Some scientists wanted to find out if cats see the same optical illusions that humans do. So they printed out some patterns that give the illusion that they're moving, and put them in front of some cats.
Who batted at them, thus showing pretty effectively that the illusion is visible to cats.
What interested me is that, in the report, the scientists didn't say the cats were playing, which is what a cat owner would say. No, they're scientists, so they said that the cats were "exhibiting hunting behavior."
True enough, but what a way to put it. Ever since I read that, when one of our cats meows at me in that particular way, instead of saying, in that singy tone of voice owners use with cats, "Do you want to play?", I'll ask in the same tone, "Do you want to exhibit hunting behavior?"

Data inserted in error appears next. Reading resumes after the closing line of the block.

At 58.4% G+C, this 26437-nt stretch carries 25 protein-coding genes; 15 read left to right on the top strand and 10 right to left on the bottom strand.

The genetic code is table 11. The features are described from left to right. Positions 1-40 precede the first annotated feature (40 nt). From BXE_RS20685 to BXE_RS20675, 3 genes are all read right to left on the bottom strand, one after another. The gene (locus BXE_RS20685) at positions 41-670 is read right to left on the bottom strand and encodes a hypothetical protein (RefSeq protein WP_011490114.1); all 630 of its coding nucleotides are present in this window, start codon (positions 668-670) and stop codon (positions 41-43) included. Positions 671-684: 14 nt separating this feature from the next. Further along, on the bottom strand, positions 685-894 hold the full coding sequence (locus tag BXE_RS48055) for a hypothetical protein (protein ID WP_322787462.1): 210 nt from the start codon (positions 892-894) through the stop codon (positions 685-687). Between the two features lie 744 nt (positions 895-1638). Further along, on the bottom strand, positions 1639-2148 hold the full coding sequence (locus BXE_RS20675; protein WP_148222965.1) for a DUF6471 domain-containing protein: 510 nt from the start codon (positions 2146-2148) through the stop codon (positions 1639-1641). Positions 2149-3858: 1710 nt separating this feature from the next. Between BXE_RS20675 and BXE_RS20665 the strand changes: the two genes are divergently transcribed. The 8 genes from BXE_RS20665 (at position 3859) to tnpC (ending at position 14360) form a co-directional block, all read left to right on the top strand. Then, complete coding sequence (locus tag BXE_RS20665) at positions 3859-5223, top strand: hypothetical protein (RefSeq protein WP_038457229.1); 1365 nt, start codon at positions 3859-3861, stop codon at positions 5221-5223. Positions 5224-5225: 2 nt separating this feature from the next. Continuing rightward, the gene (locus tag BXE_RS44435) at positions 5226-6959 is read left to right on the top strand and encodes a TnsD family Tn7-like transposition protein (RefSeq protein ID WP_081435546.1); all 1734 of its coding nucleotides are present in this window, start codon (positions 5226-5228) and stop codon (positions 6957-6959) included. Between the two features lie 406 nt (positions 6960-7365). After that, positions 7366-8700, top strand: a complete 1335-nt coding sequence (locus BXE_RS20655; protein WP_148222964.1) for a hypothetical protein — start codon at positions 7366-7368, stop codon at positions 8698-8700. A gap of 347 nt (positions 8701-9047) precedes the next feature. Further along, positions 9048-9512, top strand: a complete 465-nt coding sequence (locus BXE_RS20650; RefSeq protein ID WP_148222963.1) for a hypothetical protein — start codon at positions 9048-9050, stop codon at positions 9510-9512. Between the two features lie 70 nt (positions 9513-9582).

Anyway, Tybalt, our new cat, loves to exhibit hunting behavior. He's already wrecked two consecutive toys-dangling-from-a-stick, by running off with the toy in his mouth and inadvertently destroying the stick as it dangles behind him. He clomps frantically around with his claws spread out as I scratch the end of a decapitated peacock feather around the floor. And I've introduced the laser pointer, which generates galloping runs across the room followed by the most puzzled looks of "where did it go?"
Tybalt's need to play - I mean, to exhibit hunting behavior - seems nearly constant, at least when I'm around, and my passing will cause him to wake up and emerge asking for more. Maia wants some too, but it's hard for her to get any attention when Tybalt is always butting in. Occasionally he's distracted by something else for a bit, or I've got Maia by herself in a room whose door can be closed.
And so my time is wrought.